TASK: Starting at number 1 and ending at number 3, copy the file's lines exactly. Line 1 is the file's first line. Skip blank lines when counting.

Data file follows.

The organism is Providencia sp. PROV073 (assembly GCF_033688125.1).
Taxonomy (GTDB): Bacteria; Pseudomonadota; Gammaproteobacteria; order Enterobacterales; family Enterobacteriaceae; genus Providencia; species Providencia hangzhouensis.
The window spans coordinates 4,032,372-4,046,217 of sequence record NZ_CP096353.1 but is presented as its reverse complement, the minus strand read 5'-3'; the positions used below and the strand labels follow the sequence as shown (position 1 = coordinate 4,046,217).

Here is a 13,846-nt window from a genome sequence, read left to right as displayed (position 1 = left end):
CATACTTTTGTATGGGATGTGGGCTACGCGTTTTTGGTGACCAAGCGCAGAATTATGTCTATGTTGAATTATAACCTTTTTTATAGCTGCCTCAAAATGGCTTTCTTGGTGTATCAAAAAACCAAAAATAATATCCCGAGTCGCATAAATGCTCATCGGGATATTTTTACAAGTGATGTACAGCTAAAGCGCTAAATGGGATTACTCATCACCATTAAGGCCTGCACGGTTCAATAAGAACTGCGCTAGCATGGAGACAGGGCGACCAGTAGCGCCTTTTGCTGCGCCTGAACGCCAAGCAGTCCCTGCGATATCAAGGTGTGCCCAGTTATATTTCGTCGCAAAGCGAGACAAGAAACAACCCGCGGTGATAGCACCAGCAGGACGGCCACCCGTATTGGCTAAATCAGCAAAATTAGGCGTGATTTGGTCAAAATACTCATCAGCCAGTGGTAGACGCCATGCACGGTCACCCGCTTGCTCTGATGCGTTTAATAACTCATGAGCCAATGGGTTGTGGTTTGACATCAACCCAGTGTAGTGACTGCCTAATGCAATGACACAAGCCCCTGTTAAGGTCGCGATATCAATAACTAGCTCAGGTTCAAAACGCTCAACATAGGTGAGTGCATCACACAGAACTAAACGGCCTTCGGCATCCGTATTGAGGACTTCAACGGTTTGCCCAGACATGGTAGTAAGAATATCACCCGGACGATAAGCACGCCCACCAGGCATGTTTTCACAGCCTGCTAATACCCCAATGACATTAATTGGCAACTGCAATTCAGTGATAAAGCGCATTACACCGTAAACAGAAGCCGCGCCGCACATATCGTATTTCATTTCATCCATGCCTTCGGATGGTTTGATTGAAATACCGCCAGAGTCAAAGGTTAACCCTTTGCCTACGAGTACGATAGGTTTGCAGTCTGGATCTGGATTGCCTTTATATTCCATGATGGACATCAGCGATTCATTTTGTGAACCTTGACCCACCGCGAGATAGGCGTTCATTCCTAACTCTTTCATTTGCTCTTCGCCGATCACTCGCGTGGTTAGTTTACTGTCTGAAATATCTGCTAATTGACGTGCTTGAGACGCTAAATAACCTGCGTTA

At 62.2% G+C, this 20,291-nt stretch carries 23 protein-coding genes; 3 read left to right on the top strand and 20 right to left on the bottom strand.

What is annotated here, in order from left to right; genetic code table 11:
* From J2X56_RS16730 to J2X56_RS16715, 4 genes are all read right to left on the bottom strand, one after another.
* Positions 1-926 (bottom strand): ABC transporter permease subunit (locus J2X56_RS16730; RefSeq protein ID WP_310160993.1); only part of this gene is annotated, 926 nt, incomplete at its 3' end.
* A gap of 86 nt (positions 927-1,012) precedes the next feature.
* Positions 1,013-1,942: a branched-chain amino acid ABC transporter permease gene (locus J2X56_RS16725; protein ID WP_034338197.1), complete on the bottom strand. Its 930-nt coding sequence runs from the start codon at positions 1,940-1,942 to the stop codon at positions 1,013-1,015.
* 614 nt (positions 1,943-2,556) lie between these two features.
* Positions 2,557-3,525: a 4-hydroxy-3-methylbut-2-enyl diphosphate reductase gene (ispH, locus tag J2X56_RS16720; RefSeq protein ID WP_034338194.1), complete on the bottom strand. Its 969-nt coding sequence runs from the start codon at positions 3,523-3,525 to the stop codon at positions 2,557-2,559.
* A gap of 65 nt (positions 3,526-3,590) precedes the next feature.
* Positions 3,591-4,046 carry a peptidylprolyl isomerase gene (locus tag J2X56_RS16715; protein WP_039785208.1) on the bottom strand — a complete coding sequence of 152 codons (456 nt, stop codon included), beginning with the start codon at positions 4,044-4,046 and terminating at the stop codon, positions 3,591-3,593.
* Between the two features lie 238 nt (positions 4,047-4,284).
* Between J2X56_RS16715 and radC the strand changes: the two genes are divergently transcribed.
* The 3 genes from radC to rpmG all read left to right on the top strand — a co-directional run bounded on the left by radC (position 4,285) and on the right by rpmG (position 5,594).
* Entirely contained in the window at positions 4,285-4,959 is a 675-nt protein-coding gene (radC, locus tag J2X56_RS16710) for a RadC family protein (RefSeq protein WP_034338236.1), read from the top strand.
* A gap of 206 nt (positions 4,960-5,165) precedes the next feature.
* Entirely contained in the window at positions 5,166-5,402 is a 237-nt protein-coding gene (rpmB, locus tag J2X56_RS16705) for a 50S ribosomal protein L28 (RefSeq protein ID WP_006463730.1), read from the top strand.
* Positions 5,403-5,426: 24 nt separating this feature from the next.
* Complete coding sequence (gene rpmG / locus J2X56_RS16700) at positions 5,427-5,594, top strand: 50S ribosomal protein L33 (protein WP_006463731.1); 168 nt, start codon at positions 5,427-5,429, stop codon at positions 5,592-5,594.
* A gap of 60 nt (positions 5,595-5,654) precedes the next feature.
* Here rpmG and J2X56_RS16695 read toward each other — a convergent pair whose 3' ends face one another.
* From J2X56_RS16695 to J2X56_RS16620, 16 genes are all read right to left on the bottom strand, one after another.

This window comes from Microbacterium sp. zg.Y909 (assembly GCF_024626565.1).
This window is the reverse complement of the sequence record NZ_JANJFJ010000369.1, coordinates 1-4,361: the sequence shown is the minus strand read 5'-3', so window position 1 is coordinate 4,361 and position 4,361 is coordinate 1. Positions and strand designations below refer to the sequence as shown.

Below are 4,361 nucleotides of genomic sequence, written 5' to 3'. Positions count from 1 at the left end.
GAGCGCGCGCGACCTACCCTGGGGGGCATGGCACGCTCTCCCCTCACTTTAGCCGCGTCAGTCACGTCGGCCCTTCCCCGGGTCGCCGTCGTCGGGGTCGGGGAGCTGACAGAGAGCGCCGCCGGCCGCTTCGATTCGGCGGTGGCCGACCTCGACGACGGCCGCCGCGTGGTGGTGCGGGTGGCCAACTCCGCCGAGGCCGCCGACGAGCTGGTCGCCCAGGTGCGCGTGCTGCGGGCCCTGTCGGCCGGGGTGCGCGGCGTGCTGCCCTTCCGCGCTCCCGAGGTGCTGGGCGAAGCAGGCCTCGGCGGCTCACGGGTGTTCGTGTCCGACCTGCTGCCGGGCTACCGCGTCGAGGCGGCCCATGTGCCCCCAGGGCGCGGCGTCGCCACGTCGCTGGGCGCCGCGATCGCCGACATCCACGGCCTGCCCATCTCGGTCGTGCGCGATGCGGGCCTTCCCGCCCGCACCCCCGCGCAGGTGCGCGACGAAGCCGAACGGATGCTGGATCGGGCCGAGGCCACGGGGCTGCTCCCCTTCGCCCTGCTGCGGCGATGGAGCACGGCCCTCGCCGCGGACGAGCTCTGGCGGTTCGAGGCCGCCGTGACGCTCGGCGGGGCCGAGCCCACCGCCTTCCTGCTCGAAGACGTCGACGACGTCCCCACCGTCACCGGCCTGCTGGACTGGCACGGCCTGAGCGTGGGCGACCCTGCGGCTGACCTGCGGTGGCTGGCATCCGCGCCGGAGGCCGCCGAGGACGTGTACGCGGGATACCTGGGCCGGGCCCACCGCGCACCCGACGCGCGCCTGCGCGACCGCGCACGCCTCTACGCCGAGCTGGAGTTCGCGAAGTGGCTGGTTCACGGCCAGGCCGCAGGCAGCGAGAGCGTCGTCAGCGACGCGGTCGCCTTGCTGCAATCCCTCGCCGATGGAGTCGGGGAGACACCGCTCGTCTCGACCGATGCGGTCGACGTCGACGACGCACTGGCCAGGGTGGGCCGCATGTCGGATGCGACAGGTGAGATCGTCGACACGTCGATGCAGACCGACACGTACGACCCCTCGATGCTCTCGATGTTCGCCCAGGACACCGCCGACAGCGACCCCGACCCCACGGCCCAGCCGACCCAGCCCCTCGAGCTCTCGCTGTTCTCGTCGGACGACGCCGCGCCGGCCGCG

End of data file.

The organism is Providencia sp. PROV073 (assembly GCF_033688125.1).
Taxonomy (GTDB): Bacteria; Pseudomonadota; Gammaproteobacteria; order Enterobacterales; family Enterobacteriaceae; genus Providencia; species Providencia hangzhouensis.
The window spans coordinates 4,032,372-4,046,217 of sequence record NZ_CP096353.1 but is presented as its reverse complement, the minus strand read 5'-3'; the positions used below and the strand labels follow the sequence as shown (position 1 = coordinate 4,046,217).